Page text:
‘If we don’t tell the story, the truth will not be heard’

Native American boarding school exhibit to be shown

Roberta+Paul+speaks+at+Terrell+Library+about+her+family%E2%80%99s+experience+in+boarding+schools+and+her+grandfather%E2%80%99s+trunk%2C+which+held+many+items+with+cultural+significance.%0A
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‘If we don’t tell the story, the truth will not be heard’

Roberta Paul speaks at Terrell Library about her family’s experience in boarding schools and her grandfather’s trunk, which held many items with cultural significance.

Roberta Paul speaks at Terrell Library about her family’s experience in boarding schools and her grandfather’s trunk, which held many items with cultural significance.

DAISY ZAVALA

Roberta Paul speaks at Terrell Library about her family’s experience in boarding schools and her grandfather’s trunk, which held many items with cultural significance.

DAISY ZAVALA

DAISY ZAVALA

Roberta Paul speaks at Terrell Library about her family’s experience in boarding schools and her grandfather’s trunk, which held many items with cultural significance.

ANGELICA RELENTE, Evergreen reporter

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At some point, a wooden crate that housed an upright piano became the ideal hiding spot for Jesse and Lydia Paul’s young daughters.

“Grandfather Jesse and grandmother Lydia did not want their young children taken away to boarding school,” said Roberta Paul, Nez Perce Tribe member.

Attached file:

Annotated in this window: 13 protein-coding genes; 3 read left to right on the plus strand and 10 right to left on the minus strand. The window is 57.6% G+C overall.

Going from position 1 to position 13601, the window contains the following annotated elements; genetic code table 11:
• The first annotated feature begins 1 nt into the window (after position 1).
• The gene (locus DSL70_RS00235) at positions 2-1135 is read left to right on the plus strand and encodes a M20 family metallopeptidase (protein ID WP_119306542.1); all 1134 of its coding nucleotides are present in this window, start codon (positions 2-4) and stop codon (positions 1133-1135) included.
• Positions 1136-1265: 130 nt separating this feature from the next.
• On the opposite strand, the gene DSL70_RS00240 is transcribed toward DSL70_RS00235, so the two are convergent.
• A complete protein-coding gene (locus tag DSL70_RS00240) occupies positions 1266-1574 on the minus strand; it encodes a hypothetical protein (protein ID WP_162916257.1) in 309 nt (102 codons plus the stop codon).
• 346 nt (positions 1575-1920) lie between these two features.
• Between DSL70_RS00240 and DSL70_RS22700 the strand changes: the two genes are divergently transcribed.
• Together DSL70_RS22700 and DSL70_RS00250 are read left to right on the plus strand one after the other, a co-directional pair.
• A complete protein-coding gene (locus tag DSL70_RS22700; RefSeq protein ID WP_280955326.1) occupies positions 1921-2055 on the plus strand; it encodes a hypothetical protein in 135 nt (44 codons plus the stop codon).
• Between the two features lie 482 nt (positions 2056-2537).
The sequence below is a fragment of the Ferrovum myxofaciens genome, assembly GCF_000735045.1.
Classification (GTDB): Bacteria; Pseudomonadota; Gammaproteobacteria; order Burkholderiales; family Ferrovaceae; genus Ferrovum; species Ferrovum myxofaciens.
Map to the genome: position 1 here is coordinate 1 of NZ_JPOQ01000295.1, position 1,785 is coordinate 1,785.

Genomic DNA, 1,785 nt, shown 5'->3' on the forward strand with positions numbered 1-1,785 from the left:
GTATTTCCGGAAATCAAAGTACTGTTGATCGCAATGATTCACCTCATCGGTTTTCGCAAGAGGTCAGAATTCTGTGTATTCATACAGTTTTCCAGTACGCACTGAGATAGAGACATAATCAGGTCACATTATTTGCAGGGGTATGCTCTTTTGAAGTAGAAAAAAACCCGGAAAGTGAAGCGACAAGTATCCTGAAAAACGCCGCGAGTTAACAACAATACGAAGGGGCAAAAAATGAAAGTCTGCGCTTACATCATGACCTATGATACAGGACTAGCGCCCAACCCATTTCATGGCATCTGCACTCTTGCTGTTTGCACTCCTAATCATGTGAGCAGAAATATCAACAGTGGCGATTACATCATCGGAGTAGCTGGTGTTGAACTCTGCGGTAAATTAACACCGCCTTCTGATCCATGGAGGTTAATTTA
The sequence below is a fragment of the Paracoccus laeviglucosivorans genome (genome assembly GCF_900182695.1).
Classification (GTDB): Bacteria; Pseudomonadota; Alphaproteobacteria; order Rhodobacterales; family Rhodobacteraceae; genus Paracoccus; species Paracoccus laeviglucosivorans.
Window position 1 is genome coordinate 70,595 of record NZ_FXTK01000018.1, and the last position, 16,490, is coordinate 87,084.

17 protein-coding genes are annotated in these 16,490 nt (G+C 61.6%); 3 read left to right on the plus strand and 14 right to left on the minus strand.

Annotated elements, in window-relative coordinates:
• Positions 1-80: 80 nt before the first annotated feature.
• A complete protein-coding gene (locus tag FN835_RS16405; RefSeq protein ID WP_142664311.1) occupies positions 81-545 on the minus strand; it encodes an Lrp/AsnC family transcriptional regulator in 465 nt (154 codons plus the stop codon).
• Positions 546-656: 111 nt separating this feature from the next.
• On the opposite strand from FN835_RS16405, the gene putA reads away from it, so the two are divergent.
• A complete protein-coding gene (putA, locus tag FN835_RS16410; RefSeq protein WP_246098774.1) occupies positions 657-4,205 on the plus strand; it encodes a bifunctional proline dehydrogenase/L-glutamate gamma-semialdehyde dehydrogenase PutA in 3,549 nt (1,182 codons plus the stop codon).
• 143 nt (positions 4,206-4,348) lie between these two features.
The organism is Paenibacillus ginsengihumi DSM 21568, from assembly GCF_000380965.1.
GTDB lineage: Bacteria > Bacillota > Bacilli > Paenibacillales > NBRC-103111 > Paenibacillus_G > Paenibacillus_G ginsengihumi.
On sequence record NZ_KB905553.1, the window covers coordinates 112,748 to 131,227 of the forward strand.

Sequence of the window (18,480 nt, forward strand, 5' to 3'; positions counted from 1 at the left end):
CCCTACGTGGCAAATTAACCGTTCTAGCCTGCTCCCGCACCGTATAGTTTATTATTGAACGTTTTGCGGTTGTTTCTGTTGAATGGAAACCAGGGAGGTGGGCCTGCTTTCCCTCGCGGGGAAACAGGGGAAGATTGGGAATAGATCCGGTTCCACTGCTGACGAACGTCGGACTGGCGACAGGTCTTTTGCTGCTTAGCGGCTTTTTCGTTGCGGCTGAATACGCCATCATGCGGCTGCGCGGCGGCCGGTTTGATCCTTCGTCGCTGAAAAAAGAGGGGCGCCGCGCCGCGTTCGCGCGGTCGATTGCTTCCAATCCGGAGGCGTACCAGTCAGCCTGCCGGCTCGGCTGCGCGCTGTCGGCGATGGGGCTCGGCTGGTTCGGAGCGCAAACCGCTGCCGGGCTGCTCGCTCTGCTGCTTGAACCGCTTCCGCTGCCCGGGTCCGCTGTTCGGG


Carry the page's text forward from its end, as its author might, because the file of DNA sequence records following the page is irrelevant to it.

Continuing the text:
Roberta said the crate prevented an Indian agent from taking away her grandparent’s daughters at that time, but eventually, they had to attend Chemawa Indian School when they were teenagers.

The wooden crate is just one of the things situated on the bottom floor of Terrell Library. WSU’s Manuscripts, Archives and Special Collections (MASC) will have an exhibit up until mid-March that showcases the experiences of some of Roberta’s family members at Native American boarding schools.

Roberta said this was the second time she showcased her items to the public. MASC has more of her family’s personal items on display compared to the first time she curated her exhibit.

“If we don’t tell the story,” she said, “the truth will not be heard.”

Roberta said Jesse’s trunk made her question a lot of things about her family history that were left unanswered for a while.

“As a young child, I would go through the trunk and fondle things and say, ‘What is this,’ ‘What does this mean,’ ‘What are those photos of my ancestors,’ and I didn’t know who they were because my father didn’t talk about it very much because they were gone,” she said.

Jesse obtained the trunk after he attended the Carlisle Indian boarding school, Roberta said. Children at the school were taught English, math and reading. They were also required to learn a specific skill, and Jesse was assigned to learn wagon-making.

She said after Lydia’s death, Jesse gathered some of Lydia’s belongings, packed them in his trunk and sent it to Titus, Roberta’s father.

“These items are my connection to the lives of my ancestors and their stories,” Roberta said.

The boarding school Jesse attended was established by Brigadier Gen. Richard Pratt, she said, who thought that immersing Native Americans in the “white man’s culture” could help them survive in the new world.

“[It was] the stripping away of cutting their hair and taking them out of buckskin, putting them in uniforms, and making them not speak their language,” Roberta said.

Tsitsistas tribe member Marsha Small said exhibits like this shine a light on the “atrocities” that occurred in the past.

“We’re bringing the indigenous narrative into this,” Small said.

She said she has been doing research on Indian boarding school cemeteries for 7 years. One of the most difficult things she faced was realizing that children as young as 2 years old were buried at that time.

Roberta said having the exhibit speaks the truth and promotes representation.

“We are still struggling, and we have to fight with all of our being to still be here,” she said. “We are still here.”